By Miya Shay
ABC 13
June 10, 2015

[with video]

A pediatric cancer doctor accused of possessing child porn was released on bond Wednesday afternoon, 5 days after his arrest.

Dr. Dennis Hughes walked out of the Galveston County Jail to a crowd of media. He didn't say a word about the accusations against him.

On Friday, the world-renowned doctor was arrested in his Pearland home for allegedly possessing thousands of images of child pornography in his home. Federal agencies say the MD Anderson doctor had more than 8,200 images of young girls inside his home. MD Anderson has contacted more than 200 of his patients and have placed him on paid administrative leave.

When Dr. Hughes was released, we tried to ask him about exclusive Eyewitness News information about his arrest for indecent exposure in 2002, when he was a fellow at the University of Michigan. He had no comment. He was eventually acquitted on that charge. Wednesday, he got into a waiting vehicle with his wife and left.

Dr. Hughes is out on $50,000 bond. There are a number of conditions, including no Internet and not being able to be near children except for his own.

His lawyers say they plan to fight this in the court system, though they do admit the doctor has issues and will get treatment.

Earlier Wednesday, Hughes was in court to face those charges in a detention hearing in Galveston County.
Tap or click here to read the court documents.

Among those who testified were his devastated wife, who told the court that she had no idea her husband would allegedly wake up in the middle of the night and view these child pornographic images. She left the court nearly in tears with her father.

According to FBI agents, Hughes has been viewing child pornography since the 1990s. They also say that the images were found not only on a disk at home but also on a computer at his work space at MD Anderson. He was arrested as part of an international investigation into child pornography. Investigators say they accidentally found him during the course of this wide-ranging investigation.

For the past 20 years, not only did they say he has viewed child porn but he has physically been around children in his personal life.

He has three kids of his own. They range from ages 5 to 9. He was involved with his children in their little league and their school and church activities at St. Vincent de Paul in southwest Houston. The church sent out a letter to parents with information and reassurance. Rev. Monsignor Bill Young said Dr. Hughes had passed an extensive criminal background check in order to be allowed to volunteer.

"We have no evidence or reason to believe any child in our church or school was involved in this. No evidence," said Msgr. Young.

The judge says because there is no evidence that he has actually abused any children and there are no allegations that he has abused any children, he is granting bond.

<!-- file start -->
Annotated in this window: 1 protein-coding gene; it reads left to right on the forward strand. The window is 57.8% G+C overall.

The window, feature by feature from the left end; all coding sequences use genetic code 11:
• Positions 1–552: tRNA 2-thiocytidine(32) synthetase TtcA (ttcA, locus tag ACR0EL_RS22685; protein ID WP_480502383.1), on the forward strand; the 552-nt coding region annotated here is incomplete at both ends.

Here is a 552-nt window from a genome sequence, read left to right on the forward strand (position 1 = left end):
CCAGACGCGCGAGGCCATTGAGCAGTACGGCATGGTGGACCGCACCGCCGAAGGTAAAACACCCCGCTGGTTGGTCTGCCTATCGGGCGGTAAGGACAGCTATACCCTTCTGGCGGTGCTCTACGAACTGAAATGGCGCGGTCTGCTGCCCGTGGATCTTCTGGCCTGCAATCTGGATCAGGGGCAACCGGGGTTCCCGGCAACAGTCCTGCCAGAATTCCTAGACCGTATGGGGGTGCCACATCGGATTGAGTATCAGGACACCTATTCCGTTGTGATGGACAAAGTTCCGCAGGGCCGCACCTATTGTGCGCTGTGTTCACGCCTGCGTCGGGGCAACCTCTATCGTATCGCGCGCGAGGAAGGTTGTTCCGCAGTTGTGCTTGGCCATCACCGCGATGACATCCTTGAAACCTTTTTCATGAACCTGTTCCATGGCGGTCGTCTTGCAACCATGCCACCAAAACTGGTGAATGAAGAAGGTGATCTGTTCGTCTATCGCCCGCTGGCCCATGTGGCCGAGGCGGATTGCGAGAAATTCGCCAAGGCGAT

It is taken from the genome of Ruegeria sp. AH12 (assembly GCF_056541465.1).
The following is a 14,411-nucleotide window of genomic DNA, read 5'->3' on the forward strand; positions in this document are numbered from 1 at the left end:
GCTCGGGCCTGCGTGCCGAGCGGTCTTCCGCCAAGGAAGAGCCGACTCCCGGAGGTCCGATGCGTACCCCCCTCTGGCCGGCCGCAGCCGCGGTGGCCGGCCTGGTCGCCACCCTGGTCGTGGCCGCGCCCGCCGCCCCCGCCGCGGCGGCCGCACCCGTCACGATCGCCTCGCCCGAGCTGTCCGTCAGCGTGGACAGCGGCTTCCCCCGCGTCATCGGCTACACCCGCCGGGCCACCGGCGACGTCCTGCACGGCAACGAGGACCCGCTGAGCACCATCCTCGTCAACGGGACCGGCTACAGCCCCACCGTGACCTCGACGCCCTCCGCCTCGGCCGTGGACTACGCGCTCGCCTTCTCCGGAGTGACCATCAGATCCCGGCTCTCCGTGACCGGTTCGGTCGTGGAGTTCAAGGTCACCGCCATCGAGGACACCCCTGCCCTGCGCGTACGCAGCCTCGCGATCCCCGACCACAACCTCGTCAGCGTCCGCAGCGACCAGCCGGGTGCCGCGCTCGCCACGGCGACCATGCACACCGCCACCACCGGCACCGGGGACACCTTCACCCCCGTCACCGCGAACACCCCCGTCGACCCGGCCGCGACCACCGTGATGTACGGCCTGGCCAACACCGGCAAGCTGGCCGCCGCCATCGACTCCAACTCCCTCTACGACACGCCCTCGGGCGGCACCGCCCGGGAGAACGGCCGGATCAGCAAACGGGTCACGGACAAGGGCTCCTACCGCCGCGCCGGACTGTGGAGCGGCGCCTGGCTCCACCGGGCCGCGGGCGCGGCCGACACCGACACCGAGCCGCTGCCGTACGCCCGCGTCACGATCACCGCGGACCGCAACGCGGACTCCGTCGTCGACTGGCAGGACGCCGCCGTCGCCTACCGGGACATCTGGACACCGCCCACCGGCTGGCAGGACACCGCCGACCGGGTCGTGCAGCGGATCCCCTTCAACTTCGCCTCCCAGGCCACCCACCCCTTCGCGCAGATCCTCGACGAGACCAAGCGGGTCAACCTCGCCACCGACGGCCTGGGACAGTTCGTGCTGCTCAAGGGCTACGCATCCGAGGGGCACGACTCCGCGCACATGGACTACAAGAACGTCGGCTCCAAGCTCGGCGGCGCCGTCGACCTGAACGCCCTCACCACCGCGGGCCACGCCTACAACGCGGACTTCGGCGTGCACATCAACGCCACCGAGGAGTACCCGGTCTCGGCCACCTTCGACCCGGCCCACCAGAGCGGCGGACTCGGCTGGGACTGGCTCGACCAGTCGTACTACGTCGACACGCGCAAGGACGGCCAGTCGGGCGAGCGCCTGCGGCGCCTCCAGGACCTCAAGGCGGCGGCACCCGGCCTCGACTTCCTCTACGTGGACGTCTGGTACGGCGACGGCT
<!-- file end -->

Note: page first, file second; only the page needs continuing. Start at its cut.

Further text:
"This is obviously an issue he's been struggling with for years. The agent said he was relieved when they showed up. He needs treatment. He needs help and that's what we're working on getting him," said his defense attorney, Neal Davis, after the hearing.Meanwhile, the President of Pearland Little League issued the following statement:

  • "Dr. Hughes was subjected to an aggressive background check before being allowed to volunteer with the league. However, while his children continued to play in the league, Dr. Hughes did not submit an application to continue as a volunteer for the 2015 season and his involvement was limited to being a spectator in the stands. At this time we do not believe the actions of which Dr. Hughes is being accused had any impact on Pearland Little League including its players. However, we will continue to monitor the situation and work with law enforcement authorities as needed.

The Texas Medical Board receives thousands of complaints about doctors each year, and of those, a few hundred end in disciplinary action.

The TMB's "Look up a License" tool gives patients a quick and easy way to research their physician, physician assistants, and other healthcare professionals.

After inputting your provider's name, you can find out if the licensee has been the subject of medical malpractice claims, has a criminal history, or if they have been disciplined by Texas or medical boards in other states.

But there's plenty of information the website won't tell you. It doesn't reveal the number of complaints filed against a physician or other lawsuits the provider has been involved in. While the TMB says it does perform its own criminal background checks, physicians are allowed to self-report their criminal history. Doctors are required to tell the state about any new arrests every two years when they renew their license.


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